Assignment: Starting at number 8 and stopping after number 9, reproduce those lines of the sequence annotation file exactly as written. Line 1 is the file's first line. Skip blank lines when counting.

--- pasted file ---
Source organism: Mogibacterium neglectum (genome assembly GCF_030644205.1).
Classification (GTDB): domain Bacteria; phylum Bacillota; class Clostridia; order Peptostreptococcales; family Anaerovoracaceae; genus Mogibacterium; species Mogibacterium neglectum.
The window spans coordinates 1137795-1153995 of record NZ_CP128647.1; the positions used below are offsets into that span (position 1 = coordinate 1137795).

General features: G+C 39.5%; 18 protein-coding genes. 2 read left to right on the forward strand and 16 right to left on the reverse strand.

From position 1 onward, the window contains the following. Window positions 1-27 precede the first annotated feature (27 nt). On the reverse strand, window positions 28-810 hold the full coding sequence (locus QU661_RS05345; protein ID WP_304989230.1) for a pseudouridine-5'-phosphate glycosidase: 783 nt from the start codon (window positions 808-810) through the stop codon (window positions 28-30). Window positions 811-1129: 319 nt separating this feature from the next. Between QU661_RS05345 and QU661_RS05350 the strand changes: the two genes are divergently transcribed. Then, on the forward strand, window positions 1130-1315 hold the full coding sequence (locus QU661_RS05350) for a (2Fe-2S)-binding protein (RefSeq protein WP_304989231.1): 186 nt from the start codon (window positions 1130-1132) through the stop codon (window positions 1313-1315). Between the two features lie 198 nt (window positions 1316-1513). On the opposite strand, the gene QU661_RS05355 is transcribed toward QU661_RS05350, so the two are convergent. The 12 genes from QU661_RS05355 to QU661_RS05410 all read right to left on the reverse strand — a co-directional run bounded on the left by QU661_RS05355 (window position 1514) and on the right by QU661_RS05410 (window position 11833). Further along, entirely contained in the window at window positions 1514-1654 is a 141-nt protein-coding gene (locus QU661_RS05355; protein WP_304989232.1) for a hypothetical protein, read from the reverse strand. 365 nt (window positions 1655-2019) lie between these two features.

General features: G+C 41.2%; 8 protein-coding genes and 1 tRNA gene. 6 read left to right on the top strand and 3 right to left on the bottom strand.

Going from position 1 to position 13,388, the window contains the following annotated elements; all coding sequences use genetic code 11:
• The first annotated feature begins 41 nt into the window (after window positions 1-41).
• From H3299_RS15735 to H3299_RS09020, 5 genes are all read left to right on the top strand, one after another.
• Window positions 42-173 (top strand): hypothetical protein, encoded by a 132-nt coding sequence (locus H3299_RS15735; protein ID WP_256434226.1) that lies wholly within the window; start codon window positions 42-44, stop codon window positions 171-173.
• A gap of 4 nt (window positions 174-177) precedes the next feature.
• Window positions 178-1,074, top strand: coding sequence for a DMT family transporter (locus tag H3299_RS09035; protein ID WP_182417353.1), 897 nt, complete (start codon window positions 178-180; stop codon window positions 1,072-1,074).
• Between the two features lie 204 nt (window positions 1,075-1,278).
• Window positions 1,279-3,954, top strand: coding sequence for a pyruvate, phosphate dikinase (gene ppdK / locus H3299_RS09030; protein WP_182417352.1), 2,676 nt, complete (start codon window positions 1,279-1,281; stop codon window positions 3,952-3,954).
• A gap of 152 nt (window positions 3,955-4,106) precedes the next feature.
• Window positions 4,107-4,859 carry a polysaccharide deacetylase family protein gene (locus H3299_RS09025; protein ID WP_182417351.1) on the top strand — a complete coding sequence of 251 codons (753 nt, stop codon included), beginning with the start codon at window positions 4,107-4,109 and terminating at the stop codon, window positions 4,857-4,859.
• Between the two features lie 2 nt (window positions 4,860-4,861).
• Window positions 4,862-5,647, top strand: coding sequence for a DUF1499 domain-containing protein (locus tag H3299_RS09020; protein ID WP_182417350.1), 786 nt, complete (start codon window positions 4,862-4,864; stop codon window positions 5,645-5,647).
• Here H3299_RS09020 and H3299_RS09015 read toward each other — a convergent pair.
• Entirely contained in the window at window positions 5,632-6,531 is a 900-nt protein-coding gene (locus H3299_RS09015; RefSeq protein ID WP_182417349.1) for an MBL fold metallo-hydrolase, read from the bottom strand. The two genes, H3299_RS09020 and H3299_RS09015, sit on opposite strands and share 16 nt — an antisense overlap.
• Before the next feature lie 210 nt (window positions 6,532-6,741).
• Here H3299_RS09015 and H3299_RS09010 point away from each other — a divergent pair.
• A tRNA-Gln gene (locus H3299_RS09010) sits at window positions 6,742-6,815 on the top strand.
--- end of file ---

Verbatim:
• The first annotated feature begins 41 nt into the window (after window positions 1-41).
• From H3299_RS15735 to H3299_RS09020, 5 genes are all read left to right on the top strand, one after another.